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JAZZ REVIEW

'Romanian-American' suite taps deep roots

July 05, 2008|Don Heckman | Special to The Times

American jazz and the music of Romania would not seem to have obvious linkages. But, as frequently happens when players from one improvising musical culture meet those of another, common ground -- even fascinating common ground -- is discovered. Which is exactly what happened Thursday night at the Jazz Bakery in the performance of the "Romanian-American Jazz Suite" by a six-piece ensemble uniting three Romanian players with three Americans.

Their empathetic partnership was more easily achieved by virtue of the fact that all were experienced jazz artists. But what made the performance one of the more unusual musical encounters of the year was the blending of roots elements that filtered through each piece: the traces of the blues and the propulsive swing of the Americans, soprano saxophonist Sam Newsome, tenor saxophonist Abraham Burton and drummer Willard Dyson; the modal references and off-beat rhythms of the Romanians, pianist Lucian Ban, guitarist Orin Romanesque and bassist Arthur Balogh.

After starting the evening, inexplicably, with Miles Davis' distinctly non-Romanian "Tune Up," the group got down to business with Ban's "Danube Stroll," a hypnotically repetitive, dancing melody over a driving bass. The pattern for the set was established: shifting rhythms, traces of modal melodies and harmonies, soloing that reached into avant-garde areas, all of it supported by diverse, insightful drumming from Dyson.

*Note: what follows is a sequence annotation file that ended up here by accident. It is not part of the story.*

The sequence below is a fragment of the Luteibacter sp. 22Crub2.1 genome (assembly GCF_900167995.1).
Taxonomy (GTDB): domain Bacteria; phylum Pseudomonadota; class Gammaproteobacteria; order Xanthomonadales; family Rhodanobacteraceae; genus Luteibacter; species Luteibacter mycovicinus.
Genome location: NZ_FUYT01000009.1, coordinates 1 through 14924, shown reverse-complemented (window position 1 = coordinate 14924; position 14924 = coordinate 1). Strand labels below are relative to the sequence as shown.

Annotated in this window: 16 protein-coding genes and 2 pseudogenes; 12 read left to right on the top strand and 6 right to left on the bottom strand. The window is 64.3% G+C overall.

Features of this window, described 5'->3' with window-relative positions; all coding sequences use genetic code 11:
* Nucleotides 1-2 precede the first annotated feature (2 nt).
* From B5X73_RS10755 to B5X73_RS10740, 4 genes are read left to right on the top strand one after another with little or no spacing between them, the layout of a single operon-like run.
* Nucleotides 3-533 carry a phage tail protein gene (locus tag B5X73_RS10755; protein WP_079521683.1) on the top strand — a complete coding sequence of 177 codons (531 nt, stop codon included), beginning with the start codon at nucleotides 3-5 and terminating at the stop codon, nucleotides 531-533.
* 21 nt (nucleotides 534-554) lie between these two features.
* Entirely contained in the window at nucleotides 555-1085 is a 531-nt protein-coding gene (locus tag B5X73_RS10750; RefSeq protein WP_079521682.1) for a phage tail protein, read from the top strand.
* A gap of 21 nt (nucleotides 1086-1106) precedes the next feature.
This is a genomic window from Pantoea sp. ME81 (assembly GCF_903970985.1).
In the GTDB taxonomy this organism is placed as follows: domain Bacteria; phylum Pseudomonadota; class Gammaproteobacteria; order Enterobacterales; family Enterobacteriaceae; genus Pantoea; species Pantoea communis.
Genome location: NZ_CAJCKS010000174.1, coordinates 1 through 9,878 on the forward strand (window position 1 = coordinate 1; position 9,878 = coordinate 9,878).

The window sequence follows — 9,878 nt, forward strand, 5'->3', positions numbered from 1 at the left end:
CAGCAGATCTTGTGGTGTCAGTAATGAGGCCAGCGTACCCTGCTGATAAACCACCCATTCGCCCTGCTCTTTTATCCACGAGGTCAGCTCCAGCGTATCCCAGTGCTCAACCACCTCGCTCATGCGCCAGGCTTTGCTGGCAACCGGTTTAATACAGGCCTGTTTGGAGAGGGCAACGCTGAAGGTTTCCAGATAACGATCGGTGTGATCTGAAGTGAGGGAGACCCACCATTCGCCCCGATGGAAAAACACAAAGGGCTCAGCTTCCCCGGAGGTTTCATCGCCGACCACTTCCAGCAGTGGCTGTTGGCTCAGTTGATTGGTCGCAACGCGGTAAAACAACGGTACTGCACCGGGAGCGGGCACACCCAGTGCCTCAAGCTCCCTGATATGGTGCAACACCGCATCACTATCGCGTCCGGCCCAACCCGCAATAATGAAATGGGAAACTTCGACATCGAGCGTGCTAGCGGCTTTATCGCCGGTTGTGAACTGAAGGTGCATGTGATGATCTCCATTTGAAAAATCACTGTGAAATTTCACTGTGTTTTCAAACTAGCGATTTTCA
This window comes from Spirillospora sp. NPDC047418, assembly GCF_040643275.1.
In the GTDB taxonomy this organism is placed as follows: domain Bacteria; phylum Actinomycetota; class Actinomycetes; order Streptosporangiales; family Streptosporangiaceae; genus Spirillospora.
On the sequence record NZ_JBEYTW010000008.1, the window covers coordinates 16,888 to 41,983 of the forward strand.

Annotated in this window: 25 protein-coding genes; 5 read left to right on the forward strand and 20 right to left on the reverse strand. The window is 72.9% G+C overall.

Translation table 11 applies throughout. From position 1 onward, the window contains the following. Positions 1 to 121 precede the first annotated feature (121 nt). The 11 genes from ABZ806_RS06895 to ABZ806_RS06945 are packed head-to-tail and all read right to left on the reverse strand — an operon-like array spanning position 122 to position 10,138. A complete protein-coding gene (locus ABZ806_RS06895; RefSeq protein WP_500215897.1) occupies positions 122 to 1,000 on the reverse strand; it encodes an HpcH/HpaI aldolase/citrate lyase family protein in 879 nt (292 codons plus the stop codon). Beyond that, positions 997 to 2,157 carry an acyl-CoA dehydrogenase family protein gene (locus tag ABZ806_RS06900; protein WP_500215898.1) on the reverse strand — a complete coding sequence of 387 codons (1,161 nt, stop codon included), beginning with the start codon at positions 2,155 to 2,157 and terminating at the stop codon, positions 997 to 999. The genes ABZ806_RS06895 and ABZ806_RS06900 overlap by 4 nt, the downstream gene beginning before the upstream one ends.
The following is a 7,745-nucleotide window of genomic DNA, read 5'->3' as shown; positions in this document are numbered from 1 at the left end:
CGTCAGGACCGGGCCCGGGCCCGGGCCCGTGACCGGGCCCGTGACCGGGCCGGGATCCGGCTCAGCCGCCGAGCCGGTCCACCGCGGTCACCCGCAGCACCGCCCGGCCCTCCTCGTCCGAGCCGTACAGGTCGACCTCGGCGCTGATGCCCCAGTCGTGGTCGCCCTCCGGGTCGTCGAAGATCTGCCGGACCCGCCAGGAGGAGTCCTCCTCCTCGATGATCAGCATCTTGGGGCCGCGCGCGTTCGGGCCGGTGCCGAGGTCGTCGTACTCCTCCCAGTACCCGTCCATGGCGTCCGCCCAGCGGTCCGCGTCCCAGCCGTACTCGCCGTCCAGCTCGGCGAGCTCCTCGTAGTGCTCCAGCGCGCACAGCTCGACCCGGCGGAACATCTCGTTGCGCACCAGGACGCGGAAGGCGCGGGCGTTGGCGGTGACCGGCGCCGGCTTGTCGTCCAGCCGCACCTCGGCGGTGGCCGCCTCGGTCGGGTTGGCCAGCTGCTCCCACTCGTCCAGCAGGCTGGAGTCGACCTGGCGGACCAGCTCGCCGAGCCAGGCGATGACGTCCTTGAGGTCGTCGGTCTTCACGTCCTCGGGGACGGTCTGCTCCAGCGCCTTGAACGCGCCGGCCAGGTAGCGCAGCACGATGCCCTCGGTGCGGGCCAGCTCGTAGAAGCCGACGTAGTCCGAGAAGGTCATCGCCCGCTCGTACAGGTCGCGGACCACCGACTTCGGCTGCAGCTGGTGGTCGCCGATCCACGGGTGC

The balance of the program was devoted to a four-part suite composed by Newsome, with input on Romanian scales from Ban. "Prelude," the atmospheric first movement, featured a darkly harmonized four-note melody from Newsome's saxophone. "Celina" was adapted from a Romanian carol. "Bucharest Part One and Part Two" reached from moody lyricism to a stirring 7/4 rhythm. And here, as elsewhere in this compelling program, the melodic repetitions -- underscored with shifting, modally based harmonies -- made for a compatible interplay between the jazz-driven improvising and the Romanian elements.

Newsome's soloing expanded the interplay further with slap tonguing, multi-phonics and circular breathing -- all common to the Middle Eastern music that is fundamental to Romanian culture. In Newsome's hands, they were tools of cultural unification.

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